Category Archives: New York City

Why I Chose to Write About Ellis Island

Ellis Island, Grace's PicturesYou would be surprised how many times people ask me that question. Well, maybe you aren’t surprised. Maybe you would ask it yourself because you are curious how an author decides what to write about. Fair enough. But it surprises me because…why wouldn’t I? Ellis Island is iconic. Immigrants to the island passed by The Statue of Liberty and thought about what it would mean to live in America. It’s American pride in our heritage, in the struggles our ancestors endured to come here.

I Am Not From This Tradition

So far as I have been able to research, I have no roots coming through Ellis Island. The first line in which I was able to trace an immigrant ancestor marked his immigration from Ireland as coming in 1771. Ellis Island opened in 1892. The next line I traced back to the Massachusetts Bay Company. He came over from Wales around 1640. I’ve also been told of a possible connection to the Mayflower. There are more lines to trace but it seems pretty obvious I’m not going to find an Ellis Island ancestor.

Cindy Thomson's Ellis Island Series

So this answers another question I often get. Grace and Annie and Sofia–the main characters of my books in the Ellis Island series–are not based on my ancestors. So, why write about Ellis Island? I believe those immigrants, the ones who came over during the late 19th century and early 20th century, contributed greatly to the world we live in today and I wanted to honor their sacrifices by helping people to remember.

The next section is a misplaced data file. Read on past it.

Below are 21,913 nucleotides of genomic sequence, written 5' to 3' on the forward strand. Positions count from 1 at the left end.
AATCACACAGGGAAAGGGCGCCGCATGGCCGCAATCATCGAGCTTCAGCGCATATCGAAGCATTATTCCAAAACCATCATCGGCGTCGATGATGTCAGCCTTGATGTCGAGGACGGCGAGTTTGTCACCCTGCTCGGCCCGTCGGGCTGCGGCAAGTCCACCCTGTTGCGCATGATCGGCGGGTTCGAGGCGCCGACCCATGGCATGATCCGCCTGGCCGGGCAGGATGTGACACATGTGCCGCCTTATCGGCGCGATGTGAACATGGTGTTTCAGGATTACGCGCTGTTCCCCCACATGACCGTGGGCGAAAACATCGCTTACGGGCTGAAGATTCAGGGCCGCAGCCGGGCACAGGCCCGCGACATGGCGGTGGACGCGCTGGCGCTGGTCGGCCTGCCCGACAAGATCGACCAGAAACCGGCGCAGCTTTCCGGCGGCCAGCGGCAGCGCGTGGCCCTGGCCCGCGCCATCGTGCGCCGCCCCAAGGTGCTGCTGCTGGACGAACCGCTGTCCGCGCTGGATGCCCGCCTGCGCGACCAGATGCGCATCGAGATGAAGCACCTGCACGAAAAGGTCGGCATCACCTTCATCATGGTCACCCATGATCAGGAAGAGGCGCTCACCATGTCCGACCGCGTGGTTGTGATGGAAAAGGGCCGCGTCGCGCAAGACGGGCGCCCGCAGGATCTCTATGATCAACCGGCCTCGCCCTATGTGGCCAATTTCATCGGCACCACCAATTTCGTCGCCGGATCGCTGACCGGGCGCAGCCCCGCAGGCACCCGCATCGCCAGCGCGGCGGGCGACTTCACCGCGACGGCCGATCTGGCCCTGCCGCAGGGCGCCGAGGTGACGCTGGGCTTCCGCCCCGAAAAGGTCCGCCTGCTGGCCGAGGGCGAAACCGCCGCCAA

They Built America

Serbian ImmigrantsThe railroads, the Industrial Revolution, modern roadways, the Unions, Women’s Rights, motion pictures, subways…I could go on forever but most of these things were built and created and invented by Ellis Island immigrants or by those who came in the decades right before the immigration center was built. So, they are a part of all of America, a part of the past of all of us.

New York City History

1900s ManhattanAnother answer is the fascinating history of that era in New York. It was definitely something I was interested in. The vast divide between the poor and the rich. The corruption of the police department. The fledging publishing industry. The melting pot of first and second generation immigrants. Sofia’s Tune will end this series, and I’ll feel a little sad to let it go. I’ll probably be reading other novels set in that era and continue to think about those Hawkins House girls.

Are you interested in Ellis Island? Tell me why. 🙂

Macy Day Parade

Guest Post by Tamera Kraft

I will be guest posting over at Tamera’s blog today. Please click here.

Macy's Thanksgiving

Photo by gigi_nyc

Macy Day Parade has become a tradition on Thanksgiving Day. My earliest memories of Thanksgiving were watching the parade and waiting for Santa to appear. Every child in my school knew that the real Santa was the one who appeared in the parade. But did you know that when the Macy Day Parade first started in 1924, it took place on Christmas Day? Store workers dressed as clowns, cowboys, and other characters and walked the entire six miles hike from Herald Square to Harlem. Professional bands and the Central Park Zoo along with their animals joined them in the parade. Santa rode into Herald Square at the end as he has every year since.

The parade was meant to bring attention to the Macy’s Store in downtown New York City, and it worked. The first year, 250,000 people showed up. After that, it was an annual event in the city that continued to grow even during the Depression. The first radio broadcast of the parade was made in 1932, and the first TV broadcast was made as early as 1938.

Balloons have been a part of the parade, almost since the beginning. In 1927, Goodyear Tire and Rubber Company from Akron premiered their first parade balloon, Felix the Cat, but he wasn’t filled with helium until the next year. In the early years, people didn’t bother to deflate the balloons. They would release them into the air with an address attached. Rarely were the balloons returned. Mickey Mouse made his debut in the 1934 parade, and Bullwinkle first appeared in 1961. Today over a dozen large balloons are in the parade.